Today we’ll be going on an adventure with the best character ever created by Arthur Conan Doyle. And I’m not talking about a detective. We’re going to be following the vain, volatile, and brilliant Professor Challenger as he and his plucky companions travel up the Amazon River to a remote plateau where creatures from prehistoric times still walk among more modern beasts. A land filled with exciting discoveries, but also deadly danger. The land of The Lost World.

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Agents of S.H.I.E.L.D. Season 5 Mid-Season Premiere: Stuck in the Middle with You

Marvel’s Agents of S.H.I.E.L.D. has kicked off what appears to be the final story arc of Season Five with the team returning to present-day Earth from a future where the planet was destroyed, having saved what was left of the human race from their Kree oppressors before they left. Now they need to stop that Earth-ending disaster from ever happening—but they’ve returned to a world where S.H.I.E.L.D. is in shambles, and they’re hunted fugitives. It looks like their mantra in this final arc of the season will be one previously used by the X-Men in the comic books: “Sworn to protect a world that hates and fears them.”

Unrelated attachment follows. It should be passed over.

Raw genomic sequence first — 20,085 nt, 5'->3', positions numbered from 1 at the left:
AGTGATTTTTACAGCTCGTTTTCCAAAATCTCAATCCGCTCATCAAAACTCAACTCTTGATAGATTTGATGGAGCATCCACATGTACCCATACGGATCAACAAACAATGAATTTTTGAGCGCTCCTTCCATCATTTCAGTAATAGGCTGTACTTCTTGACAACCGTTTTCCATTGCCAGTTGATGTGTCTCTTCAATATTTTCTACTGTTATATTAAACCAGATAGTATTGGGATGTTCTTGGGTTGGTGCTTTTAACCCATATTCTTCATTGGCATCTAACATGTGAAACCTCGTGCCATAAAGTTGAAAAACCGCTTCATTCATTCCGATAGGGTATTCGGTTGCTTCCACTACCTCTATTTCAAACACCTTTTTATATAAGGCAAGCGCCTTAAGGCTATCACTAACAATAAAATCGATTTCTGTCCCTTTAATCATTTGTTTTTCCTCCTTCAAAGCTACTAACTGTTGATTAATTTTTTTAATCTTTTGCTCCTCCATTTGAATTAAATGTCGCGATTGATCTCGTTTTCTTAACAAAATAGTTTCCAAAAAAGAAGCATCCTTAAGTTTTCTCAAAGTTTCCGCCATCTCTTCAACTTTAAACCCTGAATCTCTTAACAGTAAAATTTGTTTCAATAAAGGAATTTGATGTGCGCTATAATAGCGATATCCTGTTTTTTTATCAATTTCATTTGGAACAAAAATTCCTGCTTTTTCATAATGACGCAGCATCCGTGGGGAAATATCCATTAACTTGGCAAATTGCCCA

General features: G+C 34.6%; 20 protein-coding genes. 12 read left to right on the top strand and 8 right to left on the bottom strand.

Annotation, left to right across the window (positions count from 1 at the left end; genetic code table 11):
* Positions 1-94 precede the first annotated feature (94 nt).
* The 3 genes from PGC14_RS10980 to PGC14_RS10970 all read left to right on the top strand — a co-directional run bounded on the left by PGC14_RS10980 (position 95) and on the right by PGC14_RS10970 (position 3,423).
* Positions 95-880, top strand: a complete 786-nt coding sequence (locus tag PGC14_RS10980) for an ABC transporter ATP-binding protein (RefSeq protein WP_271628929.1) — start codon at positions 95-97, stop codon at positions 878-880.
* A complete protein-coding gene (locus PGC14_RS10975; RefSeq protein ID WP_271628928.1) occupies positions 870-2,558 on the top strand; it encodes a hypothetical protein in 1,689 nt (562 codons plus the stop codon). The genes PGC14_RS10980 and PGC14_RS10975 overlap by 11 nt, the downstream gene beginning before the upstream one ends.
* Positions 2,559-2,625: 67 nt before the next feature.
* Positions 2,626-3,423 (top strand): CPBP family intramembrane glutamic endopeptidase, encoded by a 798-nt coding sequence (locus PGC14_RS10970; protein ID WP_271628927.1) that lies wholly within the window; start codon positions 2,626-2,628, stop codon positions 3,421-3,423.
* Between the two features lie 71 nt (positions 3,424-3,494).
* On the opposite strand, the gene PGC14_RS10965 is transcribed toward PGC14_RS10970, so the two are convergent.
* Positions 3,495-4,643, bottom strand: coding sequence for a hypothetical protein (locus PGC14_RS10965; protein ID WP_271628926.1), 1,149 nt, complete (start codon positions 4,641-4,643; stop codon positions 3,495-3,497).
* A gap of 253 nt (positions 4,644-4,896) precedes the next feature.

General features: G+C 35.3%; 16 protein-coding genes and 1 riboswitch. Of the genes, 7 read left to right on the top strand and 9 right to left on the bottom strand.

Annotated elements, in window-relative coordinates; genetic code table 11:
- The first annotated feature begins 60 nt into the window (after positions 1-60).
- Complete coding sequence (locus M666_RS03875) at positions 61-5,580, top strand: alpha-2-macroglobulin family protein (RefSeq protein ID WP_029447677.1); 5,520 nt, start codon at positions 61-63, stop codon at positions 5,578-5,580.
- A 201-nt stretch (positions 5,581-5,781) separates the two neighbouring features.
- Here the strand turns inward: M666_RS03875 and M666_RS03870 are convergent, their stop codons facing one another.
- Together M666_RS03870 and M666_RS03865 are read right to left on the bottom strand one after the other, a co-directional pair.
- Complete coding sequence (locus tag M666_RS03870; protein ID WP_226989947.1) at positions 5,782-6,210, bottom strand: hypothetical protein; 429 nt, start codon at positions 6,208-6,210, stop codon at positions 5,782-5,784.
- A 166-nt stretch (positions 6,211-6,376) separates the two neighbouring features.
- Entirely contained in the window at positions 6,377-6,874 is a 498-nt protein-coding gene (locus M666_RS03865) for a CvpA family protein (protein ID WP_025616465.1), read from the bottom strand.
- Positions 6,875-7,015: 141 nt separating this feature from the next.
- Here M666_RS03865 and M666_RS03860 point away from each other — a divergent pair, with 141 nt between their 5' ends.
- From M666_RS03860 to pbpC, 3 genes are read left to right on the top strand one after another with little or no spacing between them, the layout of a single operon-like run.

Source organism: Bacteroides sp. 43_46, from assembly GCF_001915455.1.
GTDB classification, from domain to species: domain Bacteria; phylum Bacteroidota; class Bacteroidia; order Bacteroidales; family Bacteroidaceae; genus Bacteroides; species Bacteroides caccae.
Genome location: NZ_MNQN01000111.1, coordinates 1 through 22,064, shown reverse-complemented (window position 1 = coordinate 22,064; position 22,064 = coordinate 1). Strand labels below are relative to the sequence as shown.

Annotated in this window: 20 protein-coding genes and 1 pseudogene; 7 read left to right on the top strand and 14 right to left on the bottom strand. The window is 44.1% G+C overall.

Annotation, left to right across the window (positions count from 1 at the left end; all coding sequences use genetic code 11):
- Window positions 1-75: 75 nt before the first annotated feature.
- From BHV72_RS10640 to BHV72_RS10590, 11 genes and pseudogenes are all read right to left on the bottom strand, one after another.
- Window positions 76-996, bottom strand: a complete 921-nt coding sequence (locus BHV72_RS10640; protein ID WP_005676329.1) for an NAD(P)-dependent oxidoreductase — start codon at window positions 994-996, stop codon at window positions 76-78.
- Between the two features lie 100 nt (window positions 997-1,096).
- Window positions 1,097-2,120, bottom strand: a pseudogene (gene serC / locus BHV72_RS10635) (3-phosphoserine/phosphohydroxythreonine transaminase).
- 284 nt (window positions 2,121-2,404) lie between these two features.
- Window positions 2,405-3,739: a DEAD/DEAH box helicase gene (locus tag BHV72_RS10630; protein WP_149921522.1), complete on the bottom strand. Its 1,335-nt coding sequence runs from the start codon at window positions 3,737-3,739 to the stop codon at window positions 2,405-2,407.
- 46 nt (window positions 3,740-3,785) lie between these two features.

[Only Agents who are cleared to observe SPOILERS should proceed beyond this point!]

Adventures in London Below: Neverwhere by Neil Gaiman

In this bi-weekly series reviewing classic science fiction and fantasy books, Alan Brown looks at the front lines and frontiers of the field; books about soldiers and spacers, scientists and engineers, explorers and adventurers. Stories full of what Shakespeare used to refer to as “alarums and excursions”: battles, chases, clashes, and the stuff of excitement.